“Over the years, we found that the younger students (freshmen, sophomores) really struggled with this amount of freedom, and needed a little more direction.”
I think it is safe to say that we all view band as the ultimate “group project.” Every student plays a crucial role in the overall quality of the bigger picture. However, we often struggle with getting every student on the same page when it comes to basic musical skills (intonation, phrasing, dynamics, etc.). Instead of teaching these concepts to a large ensemble with varied instrumentation, it may be beneficial to explore the opportunities that chamber music can provide. Whether you can find ways to incorporate chamber ensembles into your daily curriculum or build your own after school program, there are numerous possibilities that these types of experiences can open up for your students.
Curricular Chamber Ensembles
We have done a Chamber Ensemble Unit with our bands for the past several years, and it has taken on many different forms. In the beginning, we used to split the two younger bands up into small ensembles (trios, quartets, quintets, and sextets). The students would rehearse during class time (usually two or three days a week), and directors would rotate around to each group to check in on their progress. Having multiple directors helps to identify what the students need on a more personal level. Over the years, we found that the younger students (freshmen, sophomores) really struggled with this amount of freedom, and needed a little more direction. Now, we tend to stick to larger ensembles (woodwind or brass choirs, large percussion ensembles) for our Concert Band (basic) students. This way, each ensemble has a specific director working with them each time they rehearse.
“The only way this works is if you have the facilities to split the group up into multiple areas.”
The Symphonic Band (intermediate) students are a little more mature and can work a little more independently in groups of three-to-six players. Wind Symphony (advanced) students are able to form their own ensembles, but are not given class time to prepare. Their work is all independent, outside of the school day.
The only way this works is if you have the facilities to split the group up into multiple areas. We have had to get creative with this over the years, expanding beyond the typical practice rooms or ensemble rooms. It would not be uncommon to have a group rehearsing in the lobby of our theater, in a hallway, or even in the loading dock area for our marching band trailer! The bottom line is…don’t be afraid to spread out. Ask if there are any classrooms near you that aren’t being used, or if you can share spaces with other groups throughout your building.
We end the unit with a Chamber Ensemble Recital. We have typically done this unit during the winter months, leading up to our state-adjudicated Solo & Ensemble event, which we require our younger bands to attend. However, this year we shifted it to the first quarter of the school year. Starting right at the beginning of the year proved very helpful to establishing group leadership, and for us to teach those musical concepts discussed earlier in a small group setting. Our recital was done in October, which is a difficult month due to marching band. However, we felt that the students needed a concert opportunity earlier in the school year, rather than waiting until the first band concerts in December. Starting the year off with our Chamber Ensemble Recital was a great way to ease them into the school year and give them a feeling of rehearsing and performing much earlier.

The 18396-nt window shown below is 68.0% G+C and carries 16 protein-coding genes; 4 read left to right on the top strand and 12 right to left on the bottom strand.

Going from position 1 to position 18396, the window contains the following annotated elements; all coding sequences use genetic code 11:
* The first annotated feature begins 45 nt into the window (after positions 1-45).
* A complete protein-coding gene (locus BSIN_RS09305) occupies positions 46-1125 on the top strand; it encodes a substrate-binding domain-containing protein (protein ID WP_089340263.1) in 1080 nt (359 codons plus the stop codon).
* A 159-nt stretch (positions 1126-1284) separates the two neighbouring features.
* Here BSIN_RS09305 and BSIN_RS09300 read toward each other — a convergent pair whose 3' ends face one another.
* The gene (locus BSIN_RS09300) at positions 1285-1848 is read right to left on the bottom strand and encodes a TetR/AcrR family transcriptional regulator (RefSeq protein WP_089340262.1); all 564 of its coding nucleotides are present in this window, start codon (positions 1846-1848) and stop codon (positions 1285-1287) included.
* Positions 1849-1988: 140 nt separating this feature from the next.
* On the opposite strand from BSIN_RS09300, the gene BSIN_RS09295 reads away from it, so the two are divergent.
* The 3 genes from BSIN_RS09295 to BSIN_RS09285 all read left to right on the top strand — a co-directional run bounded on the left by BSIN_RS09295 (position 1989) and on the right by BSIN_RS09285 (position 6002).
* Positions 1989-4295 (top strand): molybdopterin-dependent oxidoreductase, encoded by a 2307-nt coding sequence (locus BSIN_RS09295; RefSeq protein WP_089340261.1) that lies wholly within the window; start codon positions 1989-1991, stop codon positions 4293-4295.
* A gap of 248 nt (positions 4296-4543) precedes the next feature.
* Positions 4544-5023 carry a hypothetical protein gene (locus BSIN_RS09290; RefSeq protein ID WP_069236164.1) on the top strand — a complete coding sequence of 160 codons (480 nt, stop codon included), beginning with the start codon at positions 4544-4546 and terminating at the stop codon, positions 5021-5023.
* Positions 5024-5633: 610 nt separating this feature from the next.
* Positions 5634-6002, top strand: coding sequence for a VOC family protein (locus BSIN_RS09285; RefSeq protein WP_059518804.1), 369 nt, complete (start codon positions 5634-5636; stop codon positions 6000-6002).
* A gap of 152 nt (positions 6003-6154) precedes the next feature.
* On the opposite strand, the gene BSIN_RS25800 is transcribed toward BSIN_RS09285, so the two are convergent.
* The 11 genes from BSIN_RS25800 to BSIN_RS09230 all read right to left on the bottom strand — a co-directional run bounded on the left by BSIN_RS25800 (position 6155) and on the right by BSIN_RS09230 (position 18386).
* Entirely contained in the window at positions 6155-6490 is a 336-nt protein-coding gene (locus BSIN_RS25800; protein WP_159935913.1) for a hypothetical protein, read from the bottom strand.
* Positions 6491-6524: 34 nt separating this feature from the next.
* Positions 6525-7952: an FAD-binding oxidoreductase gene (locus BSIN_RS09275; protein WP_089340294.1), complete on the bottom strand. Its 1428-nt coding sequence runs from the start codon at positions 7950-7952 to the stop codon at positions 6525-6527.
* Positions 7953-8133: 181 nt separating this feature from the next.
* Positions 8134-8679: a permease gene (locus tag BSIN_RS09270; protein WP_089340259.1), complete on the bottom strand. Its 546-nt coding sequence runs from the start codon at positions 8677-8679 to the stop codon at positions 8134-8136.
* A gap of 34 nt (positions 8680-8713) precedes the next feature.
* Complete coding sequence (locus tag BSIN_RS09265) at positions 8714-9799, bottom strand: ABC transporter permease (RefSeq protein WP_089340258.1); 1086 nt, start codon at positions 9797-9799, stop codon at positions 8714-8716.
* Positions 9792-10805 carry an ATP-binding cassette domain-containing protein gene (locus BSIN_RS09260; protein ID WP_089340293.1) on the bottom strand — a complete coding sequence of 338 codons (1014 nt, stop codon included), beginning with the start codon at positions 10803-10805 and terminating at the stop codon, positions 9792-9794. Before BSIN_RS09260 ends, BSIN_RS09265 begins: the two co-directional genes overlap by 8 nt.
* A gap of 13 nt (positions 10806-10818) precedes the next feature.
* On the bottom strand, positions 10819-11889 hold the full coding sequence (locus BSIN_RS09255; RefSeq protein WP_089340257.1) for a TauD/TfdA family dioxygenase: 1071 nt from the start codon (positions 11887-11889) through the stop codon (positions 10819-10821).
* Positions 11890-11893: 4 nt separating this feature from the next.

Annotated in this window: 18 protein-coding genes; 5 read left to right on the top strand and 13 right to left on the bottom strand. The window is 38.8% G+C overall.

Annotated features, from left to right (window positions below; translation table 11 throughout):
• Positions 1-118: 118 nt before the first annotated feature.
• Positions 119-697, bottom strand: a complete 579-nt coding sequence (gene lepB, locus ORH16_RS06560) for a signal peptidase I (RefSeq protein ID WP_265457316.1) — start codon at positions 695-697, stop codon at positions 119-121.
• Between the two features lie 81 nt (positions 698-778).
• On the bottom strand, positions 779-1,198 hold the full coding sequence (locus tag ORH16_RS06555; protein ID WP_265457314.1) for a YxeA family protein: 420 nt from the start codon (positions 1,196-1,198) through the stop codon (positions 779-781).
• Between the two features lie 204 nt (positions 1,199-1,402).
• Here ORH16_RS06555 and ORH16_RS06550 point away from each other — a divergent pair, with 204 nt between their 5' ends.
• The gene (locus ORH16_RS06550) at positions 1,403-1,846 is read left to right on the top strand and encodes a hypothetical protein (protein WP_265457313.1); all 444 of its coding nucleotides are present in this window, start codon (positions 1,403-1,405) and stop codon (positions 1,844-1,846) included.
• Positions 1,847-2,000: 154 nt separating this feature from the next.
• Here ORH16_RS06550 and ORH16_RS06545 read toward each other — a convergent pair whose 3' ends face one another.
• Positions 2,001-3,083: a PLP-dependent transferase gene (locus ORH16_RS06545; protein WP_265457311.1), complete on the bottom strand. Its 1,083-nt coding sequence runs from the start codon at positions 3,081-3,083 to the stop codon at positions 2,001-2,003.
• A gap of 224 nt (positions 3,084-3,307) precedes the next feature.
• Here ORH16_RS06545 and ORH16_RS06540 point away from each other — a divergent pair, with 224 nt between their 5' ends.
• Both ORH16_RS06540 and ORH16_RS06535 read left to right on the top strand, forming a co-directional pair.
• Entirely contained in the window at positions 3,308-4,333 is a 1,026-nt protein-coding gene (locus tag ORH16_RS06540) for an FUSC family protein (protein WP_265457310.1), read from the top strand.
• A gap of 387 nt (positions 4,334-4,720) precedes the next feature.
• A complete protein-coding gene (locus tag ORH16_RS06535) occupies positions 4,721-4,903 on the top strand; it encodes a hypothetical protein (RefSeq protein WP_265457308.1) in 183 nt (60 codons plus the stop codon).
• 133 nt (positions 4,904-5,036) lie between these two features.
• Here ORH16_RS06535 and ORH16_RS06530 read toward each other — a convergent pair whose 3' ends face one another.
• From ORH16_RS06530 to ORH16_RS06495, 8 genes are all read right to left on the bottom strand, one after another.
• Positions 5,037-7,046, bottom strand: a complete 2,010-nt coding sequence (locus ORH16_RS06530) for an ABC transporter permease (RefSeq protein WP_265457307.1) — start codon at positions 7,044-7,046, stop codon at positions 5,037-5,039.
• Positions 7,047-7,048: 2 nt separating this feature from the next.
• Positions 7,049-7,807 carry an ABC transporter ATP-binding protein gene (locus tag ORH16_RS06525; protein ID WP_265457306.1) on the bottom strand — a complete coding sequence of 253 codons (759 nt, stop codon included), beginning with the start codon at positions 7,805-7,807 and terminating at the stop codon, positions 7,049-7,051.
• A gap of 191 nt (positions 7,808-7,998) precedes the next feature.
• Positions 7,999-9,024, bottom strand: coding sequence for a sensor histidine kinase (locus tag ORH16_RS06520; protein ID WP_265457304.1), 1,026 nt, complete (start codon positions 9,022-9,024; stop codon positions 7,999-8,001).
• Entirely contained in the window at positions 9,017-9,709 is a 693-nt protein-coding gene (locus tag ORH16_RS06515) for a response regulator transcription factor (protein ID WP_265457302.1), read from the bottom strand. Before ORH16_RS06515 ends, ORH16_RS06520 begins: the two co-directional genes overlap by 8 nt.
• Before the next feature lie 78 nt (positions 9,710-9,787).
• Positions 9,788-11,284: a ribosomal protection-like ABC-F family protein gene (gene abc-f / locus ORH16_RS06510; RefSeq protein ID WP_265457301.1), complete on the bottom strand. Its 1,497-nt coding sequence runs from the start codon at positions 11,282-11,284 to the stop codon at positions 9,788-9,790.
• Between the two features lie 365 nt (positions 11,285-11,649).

We are also fortunate to have some great private lesson teachers at Centerville, and these teachers will often put together their own chamber ensembles. These ensembles started out as voluntary groups, but due to interest, we have had to hold auditions in the past. These ensembles meet entirely outside of class with a teacher who “coaches” the ensemble throughout their rehearsals. We have had a brass choir, percussion ensemble, saxophone quartet and clarinet quartet in recent years. In 2016, we had an incredible experience with our saxophone quartet and clarinet quartet at the Music for All Chamber Music National Festival in Indianapolis. This allowed our students to perform on a national stage, while also absorbing some of the amazing musical talents from other students just like them from across the country.
Hopefully, you can see the benefits of adding these musical opportunities for your students. It takes a degree of planning and preparation, but the pay-off is worth it! Students feel a strong sense of ownership over their ensemble, and it is a great way to teach them the importance of every single player. It also allows parents to hear and see their student in a way that demonstrates their abilities.